13 13 DATA Act Requirements FFATA Sec. 3 “Full disclosure of federal funds”

14 14 DATA Act Implementation Approach Data-centric Avoid massive system changes, rather focus on managing data Incremental Release data as it becomes available Reuse Maximize and leverage use of existing processes and investments Collaborative Feedback drives improvements Iterative/Agile Conduct many small scale pilots

15 15 DATA Act Milestones DATA Act Enacted (May) Issue guidance to agencies on data standards and conduct pilot (May) Establish pilot to standardize financial reporting (May) Agencies report information in accordance with the standards. Information published on public website (May) Report on results of reporting pilot (August) First IG report (Nov.) Agencies implement June 2013 OMB memo on data quality (Q1) USAspending transitioned to Treasury (Feb.) Launch improved USAspending (March) USAspending short-term improvements DATA Act Requirements OMB Guidance to agencies to reduce reporting burden (August) 2018

16 16 Federal Spending Transparency at the State Level States have been making great strides and launching robust transparency initiatives How do you use this data to manage? How can we complement and support your work on transparency with our efforts? We welcome continued feedback and partnership. Check out our GitHub page:

17 ♫ Are You Ready for This ? The New Uniform Guidance 2 CFR 200

18 18 Guidance Reform History Nov. 2009: Executive Order: Reduce Improper Payments Feb 2011: Presidential Memo: Reduce Administrative Burden Feb 2012: Advance Notice of Proposed Guidance (public comments) Feb 2013: Notice of Proposed Guidance (public comments) Dec 2013: Final Uniform Guidance † April 2013

19 19 December 2013: Uniform Guidance Published January-April 2014: Training Webcasts, Publish 2014 Single Audit Compliance Supplement June 2014: Agencies Submit Draft Rules to OMB, Continued Outreach on Implementation December 2014: Final Guidance Effective, Baseline Metrics Collected, Case Studies of Best Practices Published Guidance Reform History Fall 2014: Metrics, Additional FAQs and Webcast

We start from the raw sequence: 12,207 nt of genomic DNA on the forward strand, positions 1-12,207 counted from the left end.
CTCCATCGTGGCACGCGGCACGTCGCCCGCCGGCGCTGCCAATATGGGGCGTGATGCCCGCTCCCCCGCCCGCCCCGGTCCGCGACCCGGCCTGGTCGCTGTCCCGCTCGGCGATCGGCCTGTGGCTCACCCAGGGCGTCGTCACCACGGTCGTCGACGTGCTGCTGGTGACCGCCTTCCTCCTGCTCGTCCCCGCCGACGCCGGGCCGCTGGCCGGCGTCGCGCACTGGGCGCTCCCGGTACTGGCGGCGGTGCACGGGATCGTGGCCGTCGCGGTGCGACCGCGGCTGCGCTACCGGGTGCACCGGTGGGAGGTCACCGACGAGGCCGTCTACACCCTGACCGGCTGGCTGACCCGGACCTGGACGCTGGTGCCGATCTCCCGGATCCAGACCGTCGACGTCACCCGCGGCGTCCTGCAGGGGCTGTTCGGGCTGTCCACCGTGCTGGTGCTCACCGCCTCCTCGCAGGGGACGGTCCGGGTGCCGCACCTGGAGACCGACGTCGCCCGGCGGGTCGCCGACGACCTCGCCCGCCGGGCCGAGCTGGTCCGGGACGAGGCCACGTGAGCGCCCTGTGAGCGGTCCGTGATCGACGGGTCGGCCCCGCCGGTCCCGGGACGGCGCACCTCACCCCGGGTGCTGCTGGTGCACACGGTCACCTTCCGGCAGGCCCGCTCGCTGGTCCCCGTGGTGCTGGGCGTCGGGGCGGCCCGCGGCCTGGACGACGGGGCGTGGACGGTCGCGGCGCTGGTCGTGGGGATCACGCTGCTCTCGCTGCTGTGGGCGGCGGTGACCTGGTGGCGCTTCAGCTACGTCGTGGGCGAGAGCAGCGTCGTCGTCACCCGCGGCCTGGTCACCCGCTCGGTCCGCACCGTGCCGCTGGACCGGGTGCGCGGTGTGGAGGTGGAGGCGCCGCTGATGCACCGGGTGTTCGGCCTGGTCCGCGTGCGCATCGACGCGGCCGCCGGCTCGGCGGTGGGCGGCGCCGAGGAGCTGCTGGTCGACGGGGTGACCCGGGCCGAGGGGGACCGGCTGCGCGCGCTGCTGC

20 20 Eliminating Duplicative and Conflicting Guidance Awards Received A-102 & A-89 A-87 A-133 &A-50 Subawards to universities A-110 A-21 Subawards to nonprofits A-110 A-122 INSERT YOUR STATE OR AGENCY HERE Now: All OMB guidance streamlined in 2 CFR 200. Then:

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23 23 2 CFR 200 -Basic Layout 6 Subparts A through F – Subpart A, 200.XX – Acronyms & Definitions – Subpart B, 200.1XX – General – Subpart C, 200.2XX – Pre Award - Federal – Subpart D, 200.3XX – Post Award – Recipients – Subpart E, 200.4XX – Cost Principles – Subpart F, 200.5XX – Audit 11 Appendices - I through XI

24 24 Top Ten Impact Changes through 99 Standard Definitions , Review of risk of applicants – Must have framework for evaluating risks – Should consider financial stability, performance history, audit reports , Supplies (computing devices) , Procurement Standards , Prior Written Approval (22 items)

25 25 Top Ten Impact Changes , Prior Written Approval (22 items) , Direct Costs , Indirect Costs – Must accept approved negotiated rates (some exceptions) – 10% of MTDC de minimis IDC – One time four-year extension of current approved rate (final and pre-determined rates only) , Compensation – Personal Services 200.5XX, Single Audits – Higher Threshold ( ) – Better Transparency ( ) – More Focus on Risk ( )

26 26 “Should” and “Must” Shall is Out – Yes, Shout it Out But Should is In May will be back So will April and June Orange is the new Black Must is the new Shall

27 27 1. Micro- Purchases 2. Small Purchases 3. Sealed Bids 4. Competitive Proposals 5. Sole Source General Standards: A. Documented Policies B. Necessary C. Full & Open Competition D. Conflict of Interest E. Documentation i. Cost & Price Analysis ii. Vendor Selection Procurement “Claw” (Sections )

28 28 1. Micro Purchases 2. Small Purchases 3. Sealed Bids 4. Competitive Proposals 5. Sole Source $ 3K No quotations Equitable distributions Up to $150K Rate quotations No cost or price --analysis > $150K Construction projects Price is a major ---factor > $150K Fixed price or cost ---reimbursement RFP with evaluation methods Unique Public emergency Authorized by agency (or PTE) No competition Procurement “Claw” (Section )

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30 30 Agency Implementation Adopted by 28 Federal awarding agencies on December 19, 2014 Agency implementation regulations available in 2 CFR Effective for awards issued on or after December 26, 2014

31 31 Interim Final Rule Comments Joint interim final rule comments were due February 17, 2015 OMB is in the process of reviewing comments in coordination with Federal awarding agencies

32 32 Metrics OMB Memorandum M requests non- Federal stakeholder feedback on the overall impact on burden and waste, fraud, and abuse The Council on Financial Assistance Reform (COFAR) and OMB is currently accepting feedback on the COFAR website

33 33 Resources The COFAR website is available at: Includes: – FAQs – Webcasts – Crosswalk to agency exceptions and additions